Did you have a classmate in engineering who is now working in other fields and industries?
Perhaps you as an engineer fancy a career shift in business, law, medicine, hospitality, customer service, or academe?
This should not come as a shock because it is pretty common now that engineers are shifting careers.
Not all of us are bound to stay in the engineering field, and our careers will always face crossroads – for them, they just do not see themselves working as engineers anymore.
Are you one of those engineers? Then this is for you.
Changing a career course should not be something that engineers should be afraid of.
We should never think that taking engineering was a mistake when we want to pursue a different job.
If you are an engineer, you are allowed to change the direction of your career, regardless if you stay in another engineering course or a completely different one.
And there is not really a reason to fret about this because of one thing.
You have transferrable skills.
As an engineering student, we are trained to analyze and think critically. We are also taught how to provide solutions to complicated problems using scientific, mathematical, and technical methods.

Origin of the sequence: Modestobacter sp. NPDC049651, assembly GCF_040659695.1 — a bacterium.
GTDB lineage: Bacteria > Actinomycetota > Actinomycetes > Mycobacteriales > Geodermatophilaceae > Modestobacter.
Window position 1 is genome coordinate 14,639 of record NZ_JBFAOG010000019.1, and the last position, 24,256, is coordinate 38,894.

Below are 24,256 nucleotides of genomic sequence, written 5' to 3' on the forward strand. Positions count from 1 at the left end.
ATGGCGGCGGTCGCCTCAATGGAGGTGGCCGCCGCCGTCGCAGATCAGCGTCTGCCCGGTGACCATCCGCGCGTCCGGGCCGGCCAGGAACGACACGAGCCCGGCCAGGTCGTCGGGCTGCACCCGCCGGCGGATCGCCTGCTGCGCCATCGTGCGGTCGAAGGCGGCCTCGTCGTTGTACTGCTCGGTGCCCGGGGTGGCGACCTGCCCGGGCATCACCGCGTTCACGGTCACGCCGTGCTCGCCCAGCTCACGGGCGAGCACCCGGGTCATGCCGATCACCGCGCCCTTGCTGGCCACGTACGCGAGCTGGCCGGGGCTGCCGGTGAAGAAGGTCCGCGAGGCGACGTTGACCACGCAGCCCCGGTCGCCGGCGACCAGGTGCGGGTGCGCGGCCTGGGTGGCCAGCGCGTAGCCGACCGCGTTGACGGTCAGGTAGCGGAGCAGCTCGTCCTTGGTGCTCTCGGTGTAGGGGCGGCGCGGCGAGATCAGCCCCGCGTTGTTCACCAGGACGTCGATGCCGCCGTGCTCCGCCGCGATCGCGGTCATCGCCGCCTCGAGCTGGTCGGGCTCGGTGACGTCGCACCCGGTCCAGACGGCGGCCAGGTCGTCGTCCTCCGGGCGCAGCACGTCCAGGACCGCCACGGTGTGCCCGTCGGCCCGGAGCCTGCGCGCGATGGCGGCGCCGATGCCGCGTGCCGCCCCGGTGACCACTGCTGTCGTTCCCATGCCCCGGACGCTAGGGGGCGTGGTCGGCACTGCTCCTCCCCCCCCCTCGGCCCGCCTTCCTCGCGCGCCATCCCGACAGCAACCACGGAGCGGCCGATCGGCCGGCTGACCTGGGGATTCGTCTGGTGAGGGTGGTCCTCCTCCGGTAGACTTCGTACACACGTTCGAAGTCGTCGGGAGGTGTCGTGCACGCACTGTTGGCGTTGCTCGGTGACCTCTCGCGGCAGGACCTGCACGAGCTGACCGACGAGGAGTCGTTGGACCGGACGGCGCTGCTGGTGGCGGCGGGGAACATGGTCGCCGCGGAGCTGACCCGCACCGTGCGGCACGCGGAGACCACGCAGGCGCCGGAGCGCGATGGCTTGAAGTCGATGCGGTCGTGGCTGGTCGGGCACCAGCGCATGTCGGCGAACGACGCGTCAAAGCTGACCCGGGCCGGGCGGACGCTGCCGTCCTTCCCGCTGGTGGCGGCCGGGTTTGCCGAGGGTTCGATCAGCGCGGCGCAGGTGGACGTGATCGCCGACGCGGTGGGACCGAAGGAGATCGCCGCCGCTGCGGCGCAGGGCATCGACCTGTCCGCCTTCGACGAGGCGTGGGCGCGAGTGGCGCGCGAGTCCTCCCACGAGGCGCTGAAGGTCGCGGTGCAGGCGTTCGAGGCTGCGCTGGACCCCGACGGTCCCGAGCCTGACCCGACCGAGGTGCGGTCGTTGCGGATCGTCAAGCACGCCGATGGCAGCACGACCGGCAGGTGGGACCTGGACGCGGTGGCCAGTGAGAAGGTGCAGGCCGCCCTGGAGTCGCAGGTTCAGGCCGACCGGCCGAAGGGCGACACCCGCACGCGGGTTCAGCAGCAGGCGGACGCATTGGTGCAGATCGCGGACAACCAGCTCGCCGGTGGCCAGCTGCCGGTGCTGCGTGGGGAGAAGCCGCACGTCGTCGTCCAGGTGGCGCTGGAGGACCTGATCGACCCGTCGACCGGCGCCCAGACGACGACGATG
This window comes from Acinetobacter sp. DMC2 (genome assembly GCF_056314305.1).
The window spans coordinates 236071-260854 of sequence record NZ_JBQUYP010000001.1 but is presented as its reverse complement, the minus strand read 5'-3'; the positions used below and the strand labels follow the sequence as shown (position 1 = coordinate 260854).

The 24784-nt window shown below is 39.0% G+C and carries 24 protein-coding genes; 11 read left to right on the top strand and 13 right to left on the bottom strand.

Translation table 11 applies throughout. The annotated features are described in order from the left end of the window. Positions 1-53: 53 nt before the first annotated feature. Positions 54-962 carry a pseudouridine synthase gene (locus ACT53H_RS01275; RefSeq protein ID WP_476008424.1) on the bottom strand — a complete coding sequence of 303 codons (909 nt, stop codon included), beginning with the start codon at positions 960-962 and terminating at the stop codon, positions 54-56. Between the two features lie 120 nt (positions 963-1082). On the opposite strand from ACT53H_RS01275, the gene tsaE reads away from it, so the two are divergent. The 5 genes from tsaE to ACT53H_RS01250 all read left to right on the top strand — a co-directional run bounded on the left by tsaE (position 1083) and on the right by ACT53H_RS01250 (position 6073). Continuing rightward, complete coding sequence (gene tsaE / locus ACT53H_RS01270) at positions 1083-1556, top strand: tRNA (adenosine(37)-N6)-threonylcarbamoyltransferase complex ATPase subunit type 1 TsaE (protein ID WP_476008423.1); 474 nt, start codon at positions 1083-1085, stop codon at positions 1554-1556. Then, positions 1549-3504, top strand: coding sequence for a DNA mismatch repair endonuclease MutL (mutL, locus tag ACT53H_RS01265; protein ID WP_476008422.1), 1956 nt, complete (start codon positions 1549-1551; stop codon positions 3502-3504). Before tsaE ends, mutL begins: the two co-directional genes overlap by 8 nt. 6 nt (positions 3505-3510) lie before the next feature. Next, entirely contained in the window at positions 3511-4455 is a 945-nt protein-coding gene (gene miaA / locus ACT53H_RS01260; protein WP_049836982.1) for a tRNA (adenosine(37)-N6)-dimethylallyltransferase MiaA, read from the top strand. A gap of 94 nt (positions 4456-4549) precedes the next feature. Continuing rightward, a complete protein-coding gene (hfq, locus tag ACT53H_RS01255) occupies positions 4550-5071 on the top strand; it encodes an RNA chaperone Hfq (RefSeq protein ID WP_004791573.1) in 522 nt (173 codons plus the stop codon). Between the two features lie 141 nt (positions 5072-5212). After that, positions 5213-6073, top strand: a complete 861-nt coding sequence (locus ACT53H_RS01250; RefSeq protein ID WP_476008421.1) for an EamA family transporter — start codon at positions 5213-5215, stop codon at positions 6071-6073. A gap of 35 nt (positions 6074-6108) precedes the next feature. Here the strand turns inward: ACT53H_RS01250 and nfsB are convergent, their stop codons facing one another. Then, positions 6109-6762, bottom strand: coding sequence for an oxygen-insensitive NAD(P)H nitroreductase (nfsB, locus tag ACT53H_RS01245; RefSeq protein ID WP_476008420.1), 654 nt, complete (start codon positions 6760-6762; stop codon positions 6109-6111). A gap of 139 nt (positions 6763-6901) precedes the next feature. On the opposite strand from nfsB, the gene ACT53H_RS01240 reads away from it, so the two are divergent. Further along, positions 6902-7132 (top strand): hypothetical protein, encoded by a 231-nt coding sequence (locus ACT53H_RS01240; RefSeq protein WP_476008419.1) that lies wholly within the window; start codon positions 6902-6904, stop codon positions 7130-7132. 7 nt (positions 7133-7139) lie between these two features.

If your concern is that you will start over again – because that indeed can be scary – do not worry because you have transferrable skills.
Critical thinking and step-by-step approach is crucial in any industry. Say you are in business, that skill of yours which you learned in engineering school applies in making sound decisions.
Not to mention that mathematical proficiency of engineers which could be used in other jobs.
We are surrounded with numbers and there is an advantage for engineers in this aspect because we know how to deal with numbers.
Other soft skills that we have learned in our jobs are engineers are pretty universal as well. Communication skills, time management, and teamwork, among others are just as crucial when we work in other industries.
Socrates once said, “The secret of change is to focus all of your energy, not on fighting the old, but on building the new.” Dwell on that.